A low-cost, portable, briefcase-sized ventilator developed by Pakistani doctors, biomedical engineers, and software developers at Aga Khan University has received a US patent. A press release from the university in Karachi, Pakistan, dated 1 September 2021, states that the United States Patent and Trademark Office patent recognizes over 20 innovative aspects of the University’s Resuscitation Automation Device RAD. Moreover, the compact RAD can offer prompt, lifesaving treatment for patients suffering from critical respiratory problems.
People with severe forms of pneumonia or chronic obstructive pulmonary disease – two of the top ten leading causes of death in Pakistan – require immediate access to ventilators but the cost and size of existing ventilators mean they are only available in hospitals. “Patients facing breathing difficulties continue to face delays in receiving care due to two deficits in the clinical environment,” said Saleem Sayani, director of the Technology Innovation Support Centre and Digital Health Resource Centre at AKU. “There is a shortage of trained personnel who can effectively operate manually pumped ambu bags for moderately ill patients, and there is also a lack of high-end ventilators for critically ill patients.”
The RAD aims to act as a bridge between manually operated ambu bags – which can be difficult, unreliable, and distressing to use – and expensive ventilators with long waiting times. The patented device consists of a battery-operated motor that automatically inflates and deflates a medical-grade ambu bag in line with a self-adjusting, proprietary algorithm that ensures a stable air supply to patients suffering from breathing difficulties.
Since the RAD is compact enough to fit in an ambulance, moderately ill patients can also potentially access care while going to the hospital. Critically ill patients can also be put on the RAD while they wait for a ventilator to become available.
In addition, the RAD can be remotely operated through a mobile application which means that emergency room physicians can manage the device’s settings from afar while the patient is in the ambulance to ensure that s/he reaches the hospital in a stable condition. The app also gives hospital staff access to real-time patient health data before they arrive at the emergency room, enabling prompter care.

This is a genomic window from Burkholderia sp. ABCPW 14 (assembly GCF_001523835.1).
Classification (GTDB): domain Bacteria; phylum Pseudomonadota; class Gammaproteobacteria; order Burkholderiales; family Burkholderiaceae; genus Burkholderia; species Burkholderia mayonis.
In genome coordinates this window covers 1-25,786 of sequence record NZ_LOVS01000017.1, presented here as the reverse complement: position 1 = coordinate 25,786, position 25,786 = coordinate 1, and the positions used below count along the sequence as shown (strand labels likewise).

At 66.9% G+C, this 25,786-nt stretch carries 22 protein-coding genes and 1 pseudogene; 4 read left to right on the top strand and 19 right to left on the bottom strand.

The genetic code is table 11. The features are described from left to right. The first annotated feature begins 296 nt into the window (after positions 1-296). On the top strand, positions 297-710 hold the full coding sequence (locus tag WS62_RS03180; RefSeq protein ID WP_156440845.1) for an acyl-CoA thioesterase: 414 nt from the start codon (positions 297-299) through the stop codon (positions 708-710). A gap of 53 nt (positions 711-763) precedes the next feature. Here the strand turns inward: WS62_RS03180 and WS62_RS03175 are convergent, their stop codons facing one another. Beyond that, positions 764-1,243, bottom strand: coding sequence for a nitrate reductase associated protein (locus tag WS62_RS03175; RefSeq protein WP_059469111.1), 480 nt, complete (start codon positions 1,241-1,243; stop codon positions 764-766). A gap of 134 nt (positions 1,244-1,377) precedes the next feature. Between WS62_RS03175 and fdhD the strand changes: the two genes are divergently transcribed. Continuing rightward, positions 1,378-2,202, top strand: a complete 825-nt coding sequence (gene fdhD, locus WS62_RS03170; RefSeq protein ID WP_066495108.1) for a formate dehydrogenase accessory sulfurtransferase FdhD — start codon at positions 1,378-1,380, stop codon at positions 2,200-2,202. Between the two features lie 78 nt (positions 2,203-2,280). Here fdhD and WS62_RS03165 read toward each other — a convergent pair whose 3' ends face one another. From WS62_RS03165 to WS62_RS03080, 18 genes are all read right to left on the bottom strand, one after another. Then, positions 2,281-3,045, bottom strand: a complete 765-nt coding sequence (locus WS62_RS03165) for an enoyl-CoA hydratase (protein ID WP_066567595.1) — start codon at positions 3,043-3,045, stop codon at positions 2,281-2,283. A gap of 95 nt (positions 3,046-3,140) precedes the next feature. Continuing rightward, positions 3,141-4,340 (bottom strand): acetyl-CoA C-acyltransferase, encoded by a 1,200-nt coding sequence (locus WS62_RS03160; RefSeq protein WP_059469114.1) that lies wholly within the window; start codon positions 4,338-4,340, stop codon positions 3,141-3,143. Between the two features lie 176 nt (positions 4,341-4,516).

“Too many precious lives are lost due to lack of timely ventilation. Many ventilators are too complex to operate, too expensive and need a significant power source when available. Patients with infections, head injury, drug overdose, heart conditions all have medical emergencies where lives can be saved, especially at frontline healthcare facilities and during transport,” added Dr Junaid Razzak, director of AKU’s Center of Excellence for Trauma and Emergencies at AKU.
“The use of low-cost mobile ventilators in ambulances coupled with remote monitoring from the hospital through mobile technologies has the potential to significantly improve patient outcomes and increase chances of survival, particularly in low-resource countries like Pakistan,” commented Asad Latif, chair, Department of Anaesthesiology, AKU.
The idea for a portable, automated ventilator was initially pitched at AKU’s inaugural medical hackathon in August 2016. Dr Huba Atiq, assistant director at AKU’s Centre of Excellence for Trauma and Emergencies, was part of the team that proposed the idea.
Speaking about the inspiration for the RAD, she said, “In Pakistan, critically ill patients present late to healthcare facilities due to a lack of proper healthcare infrastructure. Even if they manage to reach the tertiary care facility after traveling a huge distance, the underdeveloped critical care process, lack of trained healthcare staff and resources, especially mechanical ventilators, results in an increased rate of critical care mortality. The invention of a low-cost, operator-friendly, mechanical ventilator represents a solution to bridge this gap and provide timely appropriate critical care services.”
Clinical trials of the RAD are to begin soon to assess its safety and efficacy among patients with respiratory problems. Early tests show that the device can provide a regular supply of oxygen to stabilize the health of a patient mannequin. The team anticipates the RAD to be launched a year after the completion of clinical trials.
The clinical trial objectives are in line with global efforts under the UN Sustainable Development Goal 3 to reduce premature mortality from communicable diseases such as pneumonia and non-communicable diseases such as asthma and COPD.